Why false positives matter (or rather why excluding them does)
Plagiarism is an ever-present threat to academic integrity and original thinking. If you do not quote and reference correctly, research that has previously been done cannot be identified properly and academia would most likely be engulfed in constant fights over who came up with what.
Plagiarism detection systems are therefore a helpful and crucial addition to all institutions creating knowledge. They also help us saving time by automatically flagging suspected cases of plagiarism.
However, finding potential plagiarism in long texts, essays or even doctoral thesis can be tricky. A common threat in the fight against plagiarism is to not recognise so-called “false positives” and to underestimate their importance. So, keep on reading to learn more about what false positives are all about and why they are a big deal.
False positives are by definition something everyone wants to avoid, as it means that a result of a condition is shown but not true. When it comes to false positives in text comparison, it is, however, something created entirely by plagiarism detection systems.
Just have a look at the following examples in which the red text marks a matching text.
- ”Salt and pepper”<>”Cats and dogs” – 33%
- ”Three men in a boat” <> ”Life in a Medieval City” – 40%
- “The Adventures of Tom Sawyer” <> ”The Adventures of Sherlock Holmes” – 60%
Often the amount of matching text in a document is illustrated by a percentage. Which means that the higher the percentage, the higher the likelihood of plagiarism. Or so it may seem. As shown in the examples above, counting all findings, such as words like “and” or “in a” means while the percentage of overall detected plagiarism actually rises, its relevance drops. That effect of displaying common words as potential plagiarism is what we refer to as false positives. A lot of times, false positives are “caused” by words that are extremely common in the specific language rather than complicated conjunctions and appositions. The truth is that once we leave the 100% similarity mark, the lines become blurred. Because how do you calculate the relevance of the different words that make up a text and translate it into a percentage?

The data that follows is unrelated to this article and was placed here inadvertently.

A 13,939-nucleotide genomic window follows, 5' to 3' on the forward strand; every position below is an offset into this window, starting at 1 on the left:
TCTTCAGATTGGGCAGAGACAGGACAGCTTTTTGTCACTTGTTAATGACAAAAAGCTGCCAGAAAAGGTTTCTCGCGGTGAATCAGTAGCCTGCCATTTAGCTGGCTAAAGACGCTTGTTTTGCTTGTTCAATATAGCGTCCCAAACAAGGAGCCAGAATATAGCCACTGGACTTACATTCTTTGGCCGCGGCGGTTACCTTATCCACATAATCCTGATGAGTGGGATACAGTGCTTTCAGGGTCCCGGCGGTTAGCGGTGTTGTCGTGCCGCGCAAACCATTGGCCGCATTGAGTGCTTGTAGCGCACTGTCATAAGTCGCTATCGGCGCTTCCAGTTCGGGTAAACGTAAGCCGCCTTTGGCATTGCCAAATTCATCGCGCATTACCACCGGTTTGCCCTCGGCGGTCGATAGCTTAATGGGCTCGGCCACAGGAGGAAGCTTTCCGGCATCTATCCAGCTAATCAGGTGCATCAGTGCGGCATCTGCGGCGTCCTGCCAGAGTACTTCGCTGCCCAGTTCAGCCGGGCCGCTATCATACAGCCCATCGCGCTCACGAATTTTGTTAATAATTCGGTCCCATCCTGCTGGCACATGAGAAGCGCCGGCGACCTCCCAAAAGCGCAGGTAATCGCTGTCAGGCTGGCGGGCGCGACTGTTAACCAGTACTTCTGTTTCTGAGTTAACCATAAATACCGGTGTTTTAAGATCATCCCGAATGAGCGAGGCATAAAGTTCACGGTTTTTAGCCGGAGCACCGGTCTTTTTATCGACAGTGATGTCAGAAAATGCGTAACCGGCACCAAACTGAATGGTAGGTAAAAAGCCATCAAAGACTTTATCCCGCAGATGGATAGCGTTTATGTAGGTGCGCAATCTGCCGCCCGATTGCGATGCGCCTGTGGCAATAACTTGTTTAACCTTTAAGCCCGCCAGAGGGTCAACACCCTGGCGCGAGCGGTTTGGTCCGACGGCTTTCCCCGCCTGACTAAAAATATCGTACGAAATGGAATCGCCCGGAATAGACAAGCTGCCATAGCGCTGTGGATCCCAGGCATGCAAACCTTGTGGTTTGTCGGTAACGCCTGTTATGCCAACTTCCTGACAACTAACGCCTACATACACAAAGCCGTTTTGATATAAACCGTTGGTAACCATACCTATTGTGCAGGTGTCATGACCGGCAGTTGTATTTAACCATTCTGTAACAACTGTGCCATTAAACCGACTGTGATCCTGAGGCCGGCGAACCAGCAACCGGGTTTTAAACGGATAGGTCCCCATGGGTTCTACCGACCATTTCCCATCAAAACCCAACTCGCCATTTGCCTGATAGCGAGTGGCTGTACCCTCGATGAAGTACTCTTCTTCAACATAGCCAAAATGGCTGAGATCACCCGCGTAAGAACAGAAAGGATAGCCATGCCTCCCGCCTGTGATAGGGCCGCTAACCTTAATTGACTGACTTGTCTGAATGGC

Showing all matching texts and findings causes clutter, confusion, and risks taking the attention from actual cases of plagiarism. It’s basically like googling the phrase “I don’t know” where you’ll simply be swamped with results. Try it. (It will give you around 7 billion search results).
Or think about the phrase “This page is intentionally left blank”. Would this match even make sense to see in a plagiarism report? False positives also cause you to spend more time than necessary on having to go through findings and could eventually lead to a wrong judgment of the student in question. What’s probably even worse is that it undermines the utilisation of and trust in plagiarism detection software altogether. If you spend enough time sifting through false positives the frustration will most probably have you give up on your efforts to assess the level of real plagiarism in the text you are reviewing.
False positives are a more common threat to originality than we think they are, and we need to address it properly. One way to minimise false positives is by using machine learning algorithms that improve over time, learning how to recognise what a relevant text matching is and what it isn’t. In the end, we should all understand that technology is here to help and support us to make more informed decisions limiting cluttered and irrelevant data along the way. Because no matter the tools, the decision itself always needs to be made by us.